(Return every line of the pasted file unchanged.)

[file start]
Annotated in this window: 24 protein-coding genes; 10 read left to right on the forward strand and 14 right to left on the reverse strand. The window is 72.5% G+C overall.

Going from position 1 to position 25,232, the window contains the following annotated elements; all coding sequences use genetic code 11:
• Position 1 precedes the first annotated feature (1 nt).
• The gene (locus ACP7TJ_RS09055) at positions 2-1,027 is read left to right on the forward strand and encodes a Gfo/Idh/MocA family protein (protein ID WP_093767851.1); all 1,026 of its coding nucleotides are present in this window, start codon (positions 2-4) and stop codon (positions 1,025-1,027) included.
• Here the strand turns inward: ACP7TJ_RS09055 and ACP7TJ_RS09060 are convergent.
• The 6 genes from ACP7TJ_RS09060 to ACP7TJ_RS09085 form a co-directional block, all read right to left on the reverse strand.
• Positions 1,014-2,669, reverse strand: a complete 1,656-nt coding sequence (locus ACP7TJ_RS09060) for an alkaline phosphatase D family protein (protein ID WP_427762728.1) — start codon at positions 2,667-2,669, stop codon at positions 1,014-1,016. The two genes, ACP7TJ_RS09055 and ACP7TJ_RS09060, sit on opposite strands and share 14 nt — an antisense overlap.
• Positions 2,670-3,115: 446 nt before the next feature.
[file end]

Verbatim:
Annotated in this window: 24 protein-coding genes; 10 read left to right on the forward strand and 14 right to left on the reverse strand. The window is 72.5% G+C overall.

Going from position 1 to position 25,232, the window contains the following annotated elements; all coding sequences use genetic code 11:
• Position 1 precedes the first annotated feature (1 nt).
• The gene (locus ACP7TJ_RS09055) at positions 2-1,027 is read left to right on the forward strand and encodes a Gfo/Idh/MocA family protein (protein ID WP_093767851.1); all 1,026 of its coding nucleotides are present in this window, start codon (positions 2-4) and stop codon (positions 1,025-1,027) included.
• Here the strand turns inward: ACP7TJ_RS09055 and ACP7TJ_RS09060 are convergent.
• The 6 genes from ACP7TJ_RS09060 to ACP7TJ_RS09085 form a co-directional block, all read right to left on the reverse strand.
• Positions 1,014-2,669, reverse strand: a complete 1,656-nt coding sequence (locus ACP7TJ_RS09060) for an alkaline phosphatase D family protein (protein ID WP_427762728.1) — start codon at positions 2,667-2,669, stop codon at positions 1,014-1,016. The two genes, ACP7TJ_RS09055 and ACP7TJ_RS09060, sit on opposite strands and share 14 nt — an antisense overlap.
• Positions 2,670-3,115: 446 nt before the next feature.